Supreme Court conservatives– because they can

Great columns from Adam Serwer and Jamelle Bouie that hit similar themes.  Both very good.

Serwer:

The shadow docket has been a tremendously successful venue for the right. Stephen Vladeck, a law professor at the University of Texas at Austin who has closely followed the shadow docketcounts at least 41 requests for “emergency relief” submitted to the Court from the Trump administration, compared with eight under the Obama and Bush administrations combined. And he counts only four occasions during the Trump administration on which the Court denied “the government’s request outright.” That deference has not continued into the Biden administration.

“During the Trump administration, it was on the shadow docket that basically all of Trump’s controversial immigration policies affecting millions of people were allowed to go into effect, including the travel ban,” Vladeck told me. “During the Biden administration … perhaps the biggest shadow-docket ruling so far was the ruling last week that froze and effectively killed the CDC’s revised eviction moratorium.”

Under Trump, the justices allowed policies such as the administration’s travel ban targeted at mostly Muslim nations, its prohibition against trans people serving in the military, and its restrictions on asylum to go into effect. Under Biden, they have barred the administration’s attempt to prevent evictions because of the coronavirus pandemic and accepted a lower-court ruling demanding that the White House reimpose the controversial Trump-era “Remain in Mexico” policy, which forced migrants into “precarious conditions in dangerous Mexican border cities where thousands became victims of kidnappings, rapes and extortion,” according to The Washington Post. The decision compels the Biden administration to renegotiate an agreement with a foreign country reached during a prior administration; deference to the president’s constitutional authority to set foreign policy, which the justices had memorably cited in Trump-era cases, was suddenly absent.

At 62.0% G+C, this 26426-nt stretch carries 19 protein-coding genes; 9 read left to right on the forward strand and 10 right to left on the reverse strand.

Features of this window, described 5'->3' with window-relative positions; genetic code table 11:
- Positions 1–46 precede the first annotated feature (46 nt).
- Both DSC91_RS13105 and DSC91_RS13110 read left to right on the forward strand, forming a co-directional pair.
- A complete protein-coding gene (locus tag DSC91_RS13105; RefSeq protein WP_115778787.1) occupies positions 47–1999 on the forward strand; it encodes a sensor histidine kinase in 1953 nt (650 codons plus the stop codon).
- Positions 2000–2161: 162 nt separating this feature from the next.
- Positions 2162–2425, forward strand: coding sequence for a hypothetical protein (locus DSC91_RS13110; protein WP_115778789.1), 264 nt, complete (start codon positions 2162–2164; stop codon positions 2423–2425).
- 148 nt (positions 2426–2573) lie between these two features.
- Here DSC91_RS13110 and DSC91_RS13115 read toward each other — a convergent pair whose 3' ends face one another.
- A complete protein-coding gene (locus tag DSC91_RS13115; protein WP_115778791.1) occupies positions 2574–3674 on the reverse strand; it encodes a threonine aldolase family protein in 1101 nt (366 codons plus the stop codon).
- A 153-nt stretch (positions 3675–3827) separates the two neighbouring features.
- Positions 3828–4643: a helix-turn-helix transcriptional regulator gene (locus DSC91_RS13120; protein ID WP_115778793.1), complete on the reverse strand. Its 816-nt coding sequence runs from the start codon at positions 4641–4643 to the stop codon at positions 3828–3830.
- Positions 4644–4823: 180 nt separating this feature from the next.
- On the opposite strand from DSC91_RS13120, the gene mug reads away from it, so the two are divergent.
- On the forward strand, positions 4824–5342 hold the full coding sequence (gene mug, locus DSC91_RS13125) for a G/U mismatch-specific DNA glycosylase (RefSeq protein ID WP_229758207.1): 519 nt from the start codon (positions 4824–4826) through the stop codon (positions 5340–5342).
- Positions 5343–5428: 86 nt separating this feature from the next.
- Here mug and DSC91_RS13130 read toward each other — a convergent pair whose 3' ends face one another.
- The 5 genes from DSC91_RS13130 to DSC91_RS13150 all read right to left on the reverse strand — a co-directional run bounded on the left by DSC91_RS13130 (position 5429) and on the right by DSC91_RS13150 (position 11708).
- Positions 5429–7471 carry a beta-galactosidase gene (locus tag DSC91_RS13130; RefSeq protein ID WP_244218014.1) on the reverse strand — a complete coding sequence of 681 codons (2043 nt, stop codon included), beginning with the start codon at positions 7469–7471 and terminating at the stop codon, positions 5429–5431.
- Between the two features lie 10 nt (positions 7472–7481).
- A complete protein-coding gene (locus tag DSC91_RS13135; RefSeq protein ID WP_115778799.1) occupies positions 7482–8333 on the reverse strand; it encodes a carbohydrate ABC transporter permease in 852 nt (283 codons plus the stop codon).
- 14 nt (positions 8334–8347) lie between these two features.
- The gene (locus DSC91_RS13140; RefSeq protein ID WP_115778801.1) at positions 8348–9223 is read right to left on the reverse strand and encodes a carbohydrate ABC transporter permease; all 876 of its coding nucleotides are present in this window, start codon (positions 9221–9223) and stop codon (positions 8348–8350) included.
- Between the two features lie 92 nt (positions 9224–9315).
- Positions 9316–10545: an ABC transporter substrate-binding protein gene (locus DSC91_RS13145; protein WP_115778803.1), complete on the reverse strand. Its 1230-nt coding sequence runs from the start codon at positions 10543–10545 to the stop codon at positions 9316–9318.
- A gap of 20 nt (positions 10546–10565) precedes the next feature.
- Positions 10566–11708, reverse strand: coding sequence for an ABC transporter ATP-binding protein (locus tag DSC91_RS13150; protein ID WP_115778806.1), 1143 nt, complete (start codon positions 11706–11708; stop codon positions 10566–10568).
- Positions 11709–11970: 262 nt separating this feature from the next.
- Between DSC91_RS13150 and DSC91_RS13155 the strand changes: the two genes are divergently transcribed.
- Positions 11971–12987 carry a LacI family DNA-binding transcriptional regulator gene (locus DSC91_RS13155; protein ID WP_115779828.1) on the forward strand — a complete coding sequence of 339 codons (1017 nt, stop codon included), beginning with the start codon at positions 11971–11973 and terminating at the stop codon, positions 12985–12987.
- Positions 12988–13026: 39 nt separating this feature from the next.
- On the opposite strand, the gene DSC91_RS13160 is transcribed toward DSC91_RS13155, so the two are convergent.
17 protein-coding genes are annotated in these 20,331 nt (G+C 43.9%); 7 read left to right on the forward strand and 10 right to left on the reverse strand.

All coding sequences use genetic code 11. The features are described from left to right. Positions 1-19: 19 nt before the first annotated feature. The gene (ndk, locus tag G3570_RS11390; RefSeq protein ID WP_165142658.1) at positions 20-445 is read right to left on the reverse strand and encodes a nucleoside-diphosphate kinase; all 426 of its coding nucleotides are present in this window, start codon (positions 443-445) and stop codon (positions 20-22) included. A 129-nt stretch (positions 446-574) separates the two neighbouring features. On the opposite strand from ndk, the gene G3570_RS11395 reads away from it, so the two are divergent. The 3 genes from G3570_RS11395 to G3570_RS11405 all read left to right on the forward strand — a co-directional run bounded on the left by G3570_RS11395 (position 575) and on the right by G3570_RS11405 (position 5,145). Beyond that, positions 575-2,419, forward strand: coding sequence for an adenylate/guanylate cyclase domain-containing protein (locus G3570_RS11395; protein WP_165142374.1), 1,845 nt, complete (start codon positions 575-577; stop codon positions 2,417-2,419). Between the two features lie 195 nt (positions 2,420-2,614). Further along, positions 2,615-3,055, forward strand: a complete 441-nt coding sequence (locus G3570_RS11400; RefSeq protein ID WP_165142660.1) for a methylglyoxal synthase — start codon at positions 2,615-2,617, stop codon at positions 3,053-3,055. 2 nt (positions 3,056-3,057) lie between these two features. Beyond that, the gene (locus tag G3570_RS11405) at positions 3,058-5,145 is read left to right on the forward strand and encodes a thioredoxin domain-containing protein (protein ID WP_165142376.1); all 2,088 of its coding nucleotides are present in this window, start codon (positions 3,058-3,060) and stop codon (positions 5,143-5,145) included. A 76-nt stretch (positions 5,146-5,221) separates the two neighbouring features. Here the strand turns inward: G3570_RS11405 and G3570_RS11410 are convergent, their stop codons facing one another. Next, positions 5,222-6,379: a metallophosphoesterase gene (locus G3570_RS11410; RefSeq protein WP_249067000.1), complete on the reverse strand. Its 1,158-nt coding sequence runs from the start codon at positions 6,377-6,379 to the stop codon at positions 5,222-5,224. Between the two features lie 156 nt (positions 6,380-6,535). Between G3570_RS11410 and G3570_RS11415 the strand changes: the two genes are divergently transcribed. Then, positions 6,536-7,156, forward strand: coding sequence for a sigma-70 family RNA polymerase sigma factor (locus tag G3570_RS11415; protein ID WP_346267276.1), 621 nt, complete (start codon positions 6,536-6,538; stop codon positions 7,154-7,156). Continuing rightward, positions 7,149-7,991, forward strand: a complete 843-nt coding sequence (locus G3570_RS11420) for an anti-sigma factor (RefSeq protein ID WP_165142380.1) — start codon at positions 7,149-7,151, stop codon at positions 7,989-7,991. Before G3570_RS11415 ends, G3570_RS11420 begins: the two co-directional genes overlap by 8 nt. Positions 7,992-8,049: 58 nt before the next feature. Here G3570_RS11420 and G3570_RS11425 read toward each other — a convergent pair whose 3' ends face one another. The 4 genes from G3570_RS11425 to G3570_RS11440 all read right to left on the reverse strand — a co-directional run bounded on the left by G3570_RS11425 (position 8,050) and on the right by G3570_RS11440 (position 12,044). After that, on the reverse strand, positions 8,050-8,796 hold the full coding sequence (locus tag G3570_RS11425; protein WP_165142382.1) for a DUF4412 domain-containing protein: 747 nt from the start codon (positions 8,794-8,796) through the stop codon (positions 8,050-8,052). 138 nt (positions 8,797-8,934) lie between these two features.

“What is so troubling about this trend is its continuing acceleration, not in volume, but in quality,” Vladeck said. “The Court seems increasingly untroubled by deciding big questions that affect lots of people this way.” Having a conservative-dominated tribunal determine such questions, however, is an ideal arrangement for a party that has not won a majority of the votes in a presidential election since Tobey Maguire was Spider-Man, and that sees the popular majorities that vote against it as composed of illegitimate semi-citizens who have no right to govern…

The shadow docket has begun to look less like a place for emergency cases than one where the Republican-appointed justices can implement their preferred policies without having to go through the tedious formalities of following legal procedure, developing arguments consistent with precedent, or withstanding public scrutiny. And so after initially allowing the Texas law banning abortion before most women know they are actually pregnant to go into effect, five conservative justices told Republican-controlled states they could disregard Roe while insisting that wasn’t what they were doing at all.